|The methanolic extract from the flowers of Tilia argentea (linden) was found to show a hepatoprotective effect against D-galactosamine (D-GalN)/lipopolysaccharide (LPS)-induced liver injury in mice. By bioassay-guided separation using in vitro D-GalN-induced damage to hepatocytes, five flavonol glycosides were isolated as the hepatoprotective constituents of the methanolic extract. Tiliroside, the principal flavonol glycoside, strongly inhibited serum GPT and GOT elevations at doses of 25-100 mg/kg (p.o.) in D-GalN/LPS-treated mice. By comparing the inhibitory effects of Tiliroside with those of its components alone, the kaempferol 3-O-beta-D-glucopyranoside moiety was found to be essential for the activity, and its effect was suggested to depend on the inhibition of tumor necrosis factor-alpha (TNF-alpha) production, decreased sensitivity of hepatocytes to TNF-alpha, and on the protection of hepatocytes against D-GalN.|
Eur J Pharmacol. 2003 Feb 7;461(1):53-61.
|Assessment of the anti-inflammatory activity and free radical scavenger activity of tiliroside.[Pubmed: 12568916]|
|The flavonoids were assayed against sheep red blood cell-induced mouse paw oedema as a model of delayed-type hypersensitivity reaction. The most active compound, both in vitro and in vivo, was Tiliroside. It significantly inhibited enzymatic and non-enzymatic lipid peroxidation (IC(50)=12.6 and 28 microM, respectively). It had scavenger properties (IC(50)=21.3 microM) and very potent antioxidant activity in the DPPH test (IC(50)=6 microM). In vivo, Tiliroside significantly inhibited the mouse paw oedema induced by phospholipase A(2)(ED(50)=35.6 mg/kg) and the mouse ear inflammation induced by TPA (ED(50)=357 microg/ear). Pinocembrin was the only flavonoid that exhibited anti-inflammatory activity in the sheep red blood cell-induced delayed-type hypersensitivity reaction. However, only Tiliroside significantly reduced the oedema and leukocyte infiltration induced by TPA. As in the case of other flavonoids, the anti-inflammatory activity of Tiliroside could be based on its antioxidant properties, although other mechanisms are probably involved.|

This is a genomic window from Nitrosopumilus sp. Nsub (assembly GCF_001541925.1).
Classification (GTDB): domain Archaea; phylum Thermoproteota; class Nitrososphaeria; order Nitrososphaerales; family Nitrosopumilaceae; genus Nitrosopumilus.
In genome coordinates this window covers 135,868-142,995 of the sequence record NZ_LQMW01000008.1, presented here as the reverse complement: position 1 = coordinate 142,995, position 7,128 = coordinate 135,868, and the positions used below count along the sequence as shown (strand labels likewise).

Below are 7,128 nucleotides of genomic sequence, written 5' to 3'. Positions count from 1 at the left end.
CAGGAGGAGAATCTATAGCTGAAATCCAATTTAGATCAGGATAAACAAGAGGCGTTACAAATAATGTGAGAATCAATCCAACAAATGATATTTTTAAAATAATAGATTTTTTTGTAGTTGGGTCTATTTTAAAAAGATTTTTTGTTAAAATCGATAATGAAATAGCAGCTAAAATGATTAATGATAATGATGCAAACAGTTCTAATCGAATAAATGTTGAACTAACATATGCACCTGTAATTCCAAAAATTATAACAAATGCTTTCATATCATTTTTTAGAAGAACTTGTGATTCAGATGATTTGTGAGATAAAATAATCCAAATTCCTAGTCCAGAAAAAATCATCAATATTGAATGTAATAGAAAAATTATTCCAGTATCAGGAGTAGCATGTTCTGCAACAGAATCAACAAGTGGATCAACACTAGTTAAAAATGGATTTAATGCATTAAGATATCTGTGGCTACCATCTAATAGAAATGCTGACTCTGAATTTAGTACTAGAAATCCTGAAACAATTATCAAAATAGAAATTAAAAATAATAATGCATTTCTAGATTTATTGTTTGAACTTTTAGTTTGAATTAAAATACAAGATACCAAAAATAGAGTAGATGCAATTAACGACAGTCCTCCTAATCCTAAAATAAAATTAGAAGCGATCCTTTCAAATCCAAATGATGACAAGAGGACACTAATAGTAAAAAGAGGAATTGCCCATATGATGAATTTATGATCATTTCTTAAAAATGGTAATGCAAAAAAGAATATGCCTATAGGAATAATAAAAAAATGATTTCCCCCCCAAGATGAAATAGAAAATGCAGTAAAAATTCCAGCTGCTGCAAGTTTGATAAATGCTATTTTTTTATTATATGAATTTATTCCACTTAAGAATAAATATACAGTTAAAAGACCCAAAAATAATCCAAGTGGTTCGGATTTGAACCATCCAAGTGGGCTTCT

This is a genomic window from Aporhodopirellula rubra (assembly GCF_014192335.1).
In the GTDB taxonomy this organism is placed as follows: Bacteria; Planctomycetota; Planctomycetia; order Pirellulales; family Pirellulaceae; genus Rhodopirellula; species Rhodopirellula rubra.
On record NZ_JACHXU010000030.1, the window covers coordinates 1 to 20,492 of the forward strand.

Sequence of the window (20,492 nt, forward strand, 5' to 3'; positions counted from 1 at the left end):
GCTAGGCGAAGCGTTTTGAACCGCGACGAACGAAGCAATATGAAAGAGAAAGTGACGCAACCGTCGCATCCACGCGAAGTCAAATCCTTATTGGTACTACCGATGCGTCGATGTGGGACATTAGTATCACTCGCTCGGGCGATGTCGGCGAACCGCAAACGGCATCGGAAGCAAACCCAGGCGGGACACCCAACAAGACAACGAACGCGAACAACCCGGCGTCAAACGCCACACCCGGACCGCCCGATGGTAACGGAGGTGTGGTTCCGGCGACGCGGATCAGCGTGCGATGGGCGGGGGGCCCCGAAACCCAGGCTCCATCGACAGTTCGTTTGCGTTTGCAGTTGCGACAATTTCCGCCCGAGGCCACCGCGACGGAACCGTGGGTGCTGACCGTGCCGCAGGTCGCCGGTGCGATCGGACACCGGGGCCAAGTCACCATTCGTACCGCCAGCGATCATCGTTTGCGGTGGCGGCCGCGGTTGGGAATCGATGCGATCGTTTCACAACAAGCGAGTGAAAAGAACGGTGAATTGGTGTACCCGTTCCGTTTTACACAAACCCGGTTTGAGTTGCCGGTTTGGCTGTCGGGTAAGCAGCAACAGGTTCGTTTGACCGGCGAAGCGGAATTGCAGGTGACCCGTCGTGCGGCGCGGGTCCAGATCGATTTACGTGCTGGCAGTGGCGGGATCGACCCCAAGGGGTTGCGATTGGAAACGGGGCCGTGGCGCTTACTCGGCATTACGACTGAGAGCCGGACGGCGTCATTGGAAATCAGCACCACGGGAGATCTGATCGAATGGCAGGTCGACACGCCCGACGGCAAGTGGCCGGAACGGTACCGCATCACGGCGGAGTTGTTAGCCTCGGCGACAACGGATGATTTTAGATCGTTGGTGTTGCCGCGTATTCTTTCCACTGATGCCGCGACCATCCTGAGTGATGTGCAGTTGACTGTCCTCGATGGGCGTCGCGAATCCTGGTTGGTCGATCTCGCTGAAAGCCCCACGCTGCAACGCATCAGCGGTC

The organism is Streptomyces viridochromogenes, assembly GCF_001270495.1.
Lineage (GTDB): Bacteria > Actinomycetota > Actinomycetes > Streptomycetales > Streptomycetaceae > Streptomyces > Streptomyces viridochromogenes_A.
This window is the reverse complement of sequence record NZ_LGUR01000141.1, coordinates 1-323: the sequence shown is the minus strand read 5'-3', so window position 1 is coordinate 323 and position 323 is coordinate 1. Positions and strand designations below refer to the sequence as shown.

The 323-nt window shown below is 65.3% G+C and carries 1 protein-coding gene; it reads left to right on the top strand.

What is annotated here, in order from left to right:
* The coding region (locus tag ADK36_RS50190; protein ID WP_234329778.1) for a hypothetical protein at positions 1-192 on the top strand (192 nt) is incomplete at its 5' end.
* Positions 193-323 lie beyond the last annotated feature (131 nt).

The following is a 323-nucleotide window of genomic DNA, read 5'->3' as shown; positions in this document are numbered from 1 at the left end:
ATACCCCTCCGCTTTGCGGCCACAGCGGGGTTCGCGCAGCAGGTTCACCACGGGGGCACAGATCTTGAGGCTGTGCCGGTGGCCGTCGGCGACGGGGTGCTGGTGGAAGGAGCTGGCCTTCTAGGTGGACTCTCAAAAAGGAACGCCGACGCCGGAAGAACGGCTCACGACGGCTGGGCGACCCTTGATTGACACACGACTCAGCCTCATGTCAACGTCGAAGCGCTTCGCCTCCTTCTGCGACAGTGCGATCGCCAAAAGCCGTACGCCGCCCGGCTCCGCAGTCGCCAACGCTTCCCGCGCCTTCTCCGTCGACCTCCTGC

Biol Pharm Bull. 1998 Oct;21(10):1077-8.
|Anti-complement activity of tiliroside from the flower buds of Magnolia fargesii.[Pubmed: 9821813]|
|As part of the search for anticomplementary active components from natural products, the anticomplementary properties of methanolic extracts from the flower buds of Magnoliafargesii have been investigated. Bioassay-guided chromatographic separation of the active constituents led to the isolation of compound 1, whose structure was identified by spectroscopic methods to be kaempferol 3-O-beta-D-(6"-O-coumaroyl)glucopyranoside (Tiliroside). Tiliroside showed very potent anti-complement activity (IC50=5.4 x 10(-5) M) on the classical pathway of the complement system, even higher than rosmarinic acid, which is a well-known inhibitor against the complement system. On the other hand, the hydrolysates of Tiliroside, kaempferol, astragalin and p-coumaric acid showed very weak activity on this system.|